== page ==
Individual Facebook users in the United States will find that raising donations natively in the platform will be easier than ever, too. Since late 2017, U.S.-based Facebook users have the ability to create engaging Facebook fundraising campaigns to celebrate their birthdays and bolster their favorite causes.
Plus, leadership at larger organizations should monitor closely Facebook’s roll-out of its Fundraisers API. By opening up the back-end, Facebook is allowing some organizations to sync their non-Facebook fundraising pages with their native Facebook campaigns. This would allow the total amount of funds raised via either platform to update automatically in both places.
In spring 2018, watch for Facebook testing this integrated platform with nonprofits such as Susan G. Komen, The National Multiple Sclerosis Society, and the Movember Foundation.
Facebook and the Data of Disaster Relief
In addition to the elimination of donation fees and launching the Fundraisers API, Facebook is also opening up the Community Help tool API to disaster response organizations such as the American Red Cross and NetHope.
Integrated with Facebook’s “Safety Check” features, the Community Help tool was officially launched in 2017 to allow Facebook users to ask or offer help during a crisis. Once Facebook users mark themselves “safe,” Facebook will display other users’ safety statuses with an option to “Find Help” for food, water, shelter, or transportation. Individual users with help to offer can then scroll through help requests and reply directly to others in need.
Giving disaster relief organizations access to this user data could improve the efficiency of their efforts on the ground. Plus, there is no shortage of crisis on the horizon. As social media platforms like Facebook continue to connect users around the world in real-time, the need for the platform to enable users to respond to a crisis will only grow with time.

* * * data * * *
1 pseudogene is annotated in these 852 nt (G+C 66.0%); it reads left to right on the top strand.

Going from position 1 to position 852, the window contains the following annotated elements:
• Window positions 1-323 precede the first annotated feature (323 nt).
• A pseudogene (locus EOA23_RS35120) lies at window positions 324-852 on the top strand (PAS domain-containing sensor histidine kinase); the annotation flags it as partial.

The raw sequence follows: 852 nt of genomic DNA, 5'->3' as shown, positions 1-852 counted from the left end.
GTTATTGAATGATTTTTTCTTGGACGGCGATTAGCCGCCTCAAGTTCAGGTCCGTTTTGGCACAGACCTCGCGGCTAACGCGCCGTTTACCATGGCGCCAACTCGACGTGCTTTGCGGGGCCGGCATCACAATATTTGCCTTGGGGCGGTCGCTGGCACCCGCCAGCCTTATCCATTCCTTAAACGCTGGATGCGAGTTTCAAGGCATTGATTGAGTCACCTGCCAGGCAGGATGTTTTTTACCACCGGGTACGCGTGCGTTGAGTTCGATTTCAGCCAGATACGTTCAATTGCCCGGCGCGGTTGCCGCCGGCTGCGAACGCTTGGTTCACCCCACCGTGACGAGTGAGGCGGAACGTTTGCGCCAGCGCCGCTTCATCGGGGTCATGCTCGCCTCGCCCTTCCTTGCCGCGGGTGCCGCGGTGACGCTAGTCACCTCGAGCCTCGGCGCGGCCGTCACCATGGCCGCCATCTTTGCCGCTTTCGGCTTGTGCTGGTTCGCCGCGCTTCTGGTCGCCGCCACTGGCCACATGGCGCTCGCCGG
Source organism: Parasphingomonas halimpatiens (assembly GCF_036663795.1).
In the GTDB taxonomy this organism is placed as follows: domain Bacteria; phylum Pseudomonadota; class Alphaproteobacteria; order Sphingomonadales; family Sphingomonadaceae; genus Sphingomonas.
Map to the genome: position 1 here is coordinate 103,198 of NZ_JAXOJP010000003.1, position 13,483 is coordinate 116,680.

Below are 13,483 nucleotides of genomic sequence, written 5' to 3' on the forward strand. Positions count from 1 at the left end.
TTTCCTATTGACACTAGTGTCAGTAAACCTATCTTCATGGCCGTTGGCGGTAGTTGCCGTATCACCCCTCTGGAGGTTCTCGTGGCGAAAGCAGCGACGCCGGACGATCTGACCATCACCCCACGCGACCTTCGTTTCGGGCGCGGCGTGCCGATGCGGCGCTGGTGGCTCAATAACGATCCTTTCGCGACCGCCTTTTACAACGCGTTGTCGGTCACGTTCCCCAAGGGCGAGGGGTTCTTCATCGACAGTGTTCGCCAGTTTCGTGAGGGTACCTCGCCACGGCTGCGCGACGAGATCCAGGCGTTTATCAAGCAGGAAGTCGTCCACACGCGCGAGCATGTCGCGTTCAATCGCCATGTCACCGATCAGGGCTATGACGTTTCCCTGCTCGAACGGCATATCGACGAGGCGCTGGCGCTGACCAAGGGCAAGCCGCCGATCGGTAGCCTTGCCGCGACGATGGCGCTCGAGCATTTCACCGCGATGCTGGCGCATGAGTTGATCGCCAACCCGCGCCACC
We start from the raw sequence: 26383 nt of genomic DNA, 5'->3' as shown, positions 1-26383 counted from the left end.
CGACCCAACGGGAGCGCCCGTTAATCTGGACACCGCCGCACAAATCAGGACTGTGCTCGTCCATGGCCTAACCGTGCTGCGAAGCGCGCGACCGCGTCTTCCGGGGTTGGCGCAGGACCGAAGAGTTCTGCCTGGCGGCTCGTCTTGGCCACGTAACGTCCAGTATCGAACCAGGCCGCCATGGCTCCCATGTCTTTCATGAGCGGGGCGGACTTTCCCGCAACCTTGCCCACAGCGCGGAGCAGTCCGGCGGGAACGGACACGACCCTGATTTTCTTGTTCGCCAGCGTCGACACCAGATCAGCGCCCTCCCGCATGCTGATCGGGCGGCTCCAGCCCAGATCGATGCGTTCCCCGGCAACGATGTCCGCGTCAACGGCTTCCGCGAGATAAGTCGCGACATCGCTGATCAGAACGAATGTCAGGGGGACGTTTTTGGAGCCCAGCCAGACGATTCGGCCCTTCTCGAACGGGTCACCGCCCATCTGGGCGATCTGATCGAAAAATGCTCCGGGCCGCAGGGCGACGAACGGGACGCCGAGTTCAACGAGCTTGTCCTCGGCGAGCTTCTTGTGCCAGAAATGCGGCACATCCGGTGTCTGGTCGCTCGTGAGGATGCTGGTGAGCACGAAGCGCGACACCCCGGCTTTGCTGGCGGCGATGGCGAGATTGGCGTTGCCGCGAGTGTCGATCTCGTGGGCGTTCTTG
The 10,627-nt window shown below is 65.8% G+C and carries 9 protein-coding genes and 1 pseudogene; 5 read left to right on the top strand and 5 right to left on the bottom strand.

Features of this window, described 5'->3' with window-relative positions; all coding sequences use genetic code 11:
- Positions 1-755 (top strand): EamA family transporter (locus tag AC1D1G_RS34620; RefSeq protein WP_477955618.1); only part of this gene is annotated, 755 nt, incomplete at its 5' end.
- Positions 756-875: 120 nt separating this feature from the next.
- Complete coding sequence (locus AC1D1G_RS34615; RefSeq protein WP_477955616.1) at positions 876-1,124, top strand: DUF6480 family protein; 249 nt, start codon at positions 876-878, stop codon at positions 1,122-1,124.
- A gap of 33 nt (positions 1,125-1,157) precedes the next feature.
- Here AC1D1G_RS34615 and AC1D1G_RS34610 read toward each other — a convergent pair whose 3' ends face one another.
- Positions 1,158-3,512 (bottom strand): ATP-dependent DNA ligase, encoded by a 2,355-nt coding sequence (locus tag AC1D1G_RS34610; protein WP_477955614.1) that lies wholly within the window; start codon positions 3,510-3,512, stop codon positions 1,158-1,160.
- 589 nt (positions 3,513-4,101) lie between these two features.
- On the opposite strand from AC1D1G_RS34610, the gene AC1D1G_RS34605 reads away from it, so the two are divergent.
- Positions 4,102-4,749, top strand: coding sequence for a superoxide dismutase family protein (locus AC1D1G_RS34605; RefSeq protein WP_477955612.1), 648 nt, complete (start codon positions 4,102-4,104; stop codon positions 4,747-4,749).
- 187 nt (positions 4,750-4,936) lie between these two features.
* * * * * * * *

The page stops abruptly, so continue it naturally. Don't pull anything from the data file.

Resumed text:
One Platform to Rule Them All Still TBD
The various software tools nonprofits use to manage donor relationships, communications, and fundraising activities, demonstrate today’s era of seemingly endless options. But if you think navigating the nonprofit sector’s software ecosystem is dizzying, take a gander at the latest compilation by Scott Brinker and Anand Thaker of the approximately 5,000 software tools the private sector uses for communicating with their customers.
Source: ChiefMarTec.com Marketing Technology Landscape Supergraphic (2017): Martech 5000
Fans of The Lord of the Rings books and films are familiar with the phrase “the One Ring to rule them all.” The phrase refers to a powerful piece of jewelry designed to win domination over J. R. R. Tolkien’s fictional world.
As much as your nonprofit may wish for a one-stop solution to all of your organization’s software needs, there is not yet one platform to rule them all. But that’s a good thing. Because while the ecosystem of tools available to fundraisers continues to expand, it allows your organization greater freedom and flexibility.
To successfully navigate the ecosystem, however, fundraisers often need a trusted guide. While some larger organizations may be able to invest in that level of expertise internally, most nonprofits turn to consultants to help navigate the right path forward. At Cloud for Good, we partner with clients to map their organization’s processes to the best-fit software solutions in the Salesforce ecosystem and beyond. Learn how we can help you harness technology in support of your mission and contact us today to start your journey!
You may also be interested in reading:
- The Connected Nonprofit
- Complementing Your Mission with Marketing Cloud
- Four Steps to Integrating Social Media Into Successful Campaigns